Sneaker Reseller Zadeh Kicks charged on several counts of fraud.

So the Zadeh kicks story has been doing the rounds in the sneaker world as of late with every keen sneaker head glued to the screen wondering what will be the outcome of this now infamous scam. We all want to know what actually happened to Zadeh kicks.

 

Michael Malekzadeh (owner of Oregon based sneaker re-selling company 'Zadeh Kicks') has now been charged with wire fraud, conspiracy to commit bank fraud and money laundering. A filing submitted by the Oregon District Court accused Malekzadeh of raking in millions from sneaker pre-orders he couldn't fulfill, then reverted to spending the money on high end cars designer bags and watches. His partner Bethany Mockerman, the CFO of the reselling business, is also being charged. 

 

Prosecutors detailed one egregious example of the kind of deals that got Malekzadeh in trouble. In Autumn of 2021, he began selling preorders for Nike Air Jordan 11 “Cool Greys.” He priced the shoes at $115-$120 a pair even though the retail price was expected to be in the range of $225 when the shoe was released in December of that year. The low price attracted thousands of customers who trusted the reselling giant to purchase these pre-orders. The bargain price attracted thousands. Prosecutors claim Malekzadeh received more than $70 million from orders for 600,000 pairs. Of the 600,000 orders placed only 6,000 of them were shipped, leaving 594,000 orders unfulfilled. 

Reports of these unfulfilled order start all the way back in early 2020, but on may 19th 2022 zadeh kicks filed to voluntarily dissolve the company as well as allow the courts to take control, management and operation of his assets, as the rapid growth pf the company had rendered him unable to maintain the business. 

The court heard that “Malekzadeh did not have the ability to purchase the sneakers for less than the price at which he pre-sold the sneakers,”,  “Instead, he purchased sneakers from other third-party vendors for at or above retail price". Malekzadeh knew that continuing to do business in this way would be disastrous to his business so in an effort to control damage, he started offering a 'buy back' scheme for his customers offering credit and even gift cards for the unfulfilled orders, But as the amount of shoes unfulfilled started to stack up this became an impossible feat.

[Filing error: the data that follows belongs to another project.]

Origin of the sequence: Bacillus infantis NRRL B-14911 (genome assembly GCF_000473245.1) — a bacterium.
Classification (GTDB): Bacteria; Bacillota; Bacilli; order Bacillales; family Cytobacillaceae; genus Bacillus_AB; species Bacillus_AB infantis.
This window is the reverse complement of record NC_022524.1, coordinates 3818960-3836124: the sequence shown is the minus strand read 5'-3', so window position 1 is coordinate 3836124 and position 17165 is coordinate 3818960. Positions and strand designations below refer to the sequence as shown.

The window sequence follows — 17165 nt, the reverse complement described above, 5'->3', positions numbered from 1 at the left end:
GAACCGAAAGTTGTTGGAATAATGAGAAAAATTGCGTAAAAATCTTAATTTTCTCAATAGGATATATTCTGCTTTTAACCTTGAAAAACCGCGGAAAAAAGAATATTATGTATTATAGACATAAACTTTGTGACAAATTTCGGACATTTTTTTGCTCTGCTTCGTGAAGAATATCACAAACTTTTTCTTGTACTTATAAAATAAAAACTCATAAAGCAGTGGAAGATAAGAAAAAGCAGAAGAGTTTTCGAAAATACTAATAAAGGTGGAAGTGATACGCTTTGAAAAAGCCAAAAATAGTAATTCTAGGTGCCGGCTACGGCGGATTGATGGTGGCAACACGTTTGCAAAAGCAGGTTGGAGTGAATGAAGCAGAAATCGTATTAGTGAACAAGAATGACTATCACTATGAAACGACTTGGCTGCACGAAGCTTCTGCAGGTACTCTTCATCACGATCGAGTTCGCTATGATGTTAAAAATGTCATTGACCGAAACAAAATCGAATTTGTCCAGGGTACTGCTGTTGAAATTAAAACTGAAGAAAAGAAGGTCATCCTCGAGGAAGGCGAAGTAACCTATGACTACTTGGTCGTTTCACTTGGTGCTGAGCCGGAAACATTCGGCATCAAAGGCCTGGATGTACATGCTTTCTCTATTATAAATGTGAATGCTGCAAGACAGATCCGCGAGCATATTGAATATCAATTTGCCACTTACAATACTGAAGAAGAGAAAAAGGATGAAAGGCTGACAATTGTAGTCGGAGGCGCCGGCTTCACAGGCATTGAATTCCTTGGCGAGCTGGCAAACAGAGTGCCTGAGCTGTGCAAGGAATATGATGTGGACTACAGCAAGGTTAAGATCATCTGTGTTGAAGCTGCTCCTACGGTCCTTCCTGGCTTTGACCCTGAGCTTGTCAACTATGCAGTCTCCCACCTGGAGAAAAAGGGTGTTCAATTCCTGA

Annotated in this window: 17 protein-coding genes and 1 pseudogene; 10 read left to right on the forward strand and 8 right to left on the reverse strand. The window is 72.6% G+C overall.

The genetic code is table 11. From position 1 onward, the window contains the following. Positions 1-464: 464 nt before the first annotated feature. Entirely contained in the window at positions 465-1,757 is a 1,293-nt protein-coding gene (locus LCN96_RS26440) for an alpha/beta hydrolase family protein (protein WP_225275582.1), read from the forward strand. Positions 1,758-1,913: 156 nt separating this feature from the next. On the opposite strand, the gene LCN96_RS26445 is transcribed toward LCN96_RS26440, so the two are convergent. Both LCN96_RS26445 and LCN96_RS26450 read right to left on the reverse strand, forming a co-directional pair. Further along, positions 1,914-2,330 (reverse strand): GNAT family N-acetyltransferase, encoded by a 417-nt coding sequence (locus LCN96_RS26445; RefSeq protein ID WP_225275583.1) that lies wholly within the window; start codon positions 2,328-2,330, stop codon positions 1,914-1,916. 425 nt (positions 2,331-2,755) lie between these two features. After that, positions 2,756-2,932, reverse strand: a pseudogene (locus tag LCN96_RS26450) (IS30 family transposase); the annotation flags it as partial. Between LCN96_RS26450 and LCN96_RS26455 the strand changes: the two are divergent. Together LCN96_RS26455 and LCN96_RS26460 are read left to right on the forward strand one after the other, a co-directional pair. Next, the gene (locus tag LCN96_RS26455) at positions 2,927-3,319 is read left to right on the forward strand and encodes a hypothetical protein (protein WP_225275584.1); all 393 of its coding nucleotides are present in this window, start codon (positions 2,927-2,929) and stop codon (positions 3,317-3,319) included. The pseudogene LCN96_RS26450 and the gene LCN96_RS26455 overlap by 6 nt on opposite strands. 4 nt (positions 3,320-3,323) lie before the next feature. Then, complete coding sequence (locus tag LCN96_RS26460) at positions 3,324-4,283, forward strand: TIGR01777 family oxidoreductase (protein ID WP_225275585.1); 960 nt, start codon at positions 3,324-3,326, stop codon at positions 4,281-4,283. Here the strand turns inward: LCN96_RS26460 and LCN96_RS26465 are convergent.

David Stapleton, the receiver now in charge of what’s left of the company, said several customers made “direct personal threats” against Malekzadeh, who went to court asking for help. Malekzadeh agreed to give up control of his company. He also agreed to cooperate with the FBI, court documents indicate. In a report issued earlier this week, the receiver said he found more than 60,000 pairs of athletic shoes in Zadeh Kicks’ warehouses and $6.1 million in a bank account. 

Joanna Perini-Abbott, the Portland lawyer representing Malekzadeh, said he “is not hiding from his conduct.

“He has consistently taken full responsibility for his actions and will continue to do so,” Perini-Abbott said in a written statement. “He has cooperated fully with the federal government and the receiver from day one because his primary goal is to minimize the financial harm to his customers and other interested parties. "

Mockerman voiced similar sentiments. The criminal charges do “not alter Ms. Mockerman’s commitment to cooperating with the government in an effort to minimize financial harm to customers of Zadeh Kicks and other interested parties,” said her attorney Whitney Boise in a written statement.

We truly wish anyone that has money tied up with zadeh kicks the best of luck with getting their money back, But this case alone highlights the true vulnerability that the internet shows us and solidify's the importance of finding a seller you can trust with your money, Because if it looks too good to be true it often is. Be safe when buying your next sneakers,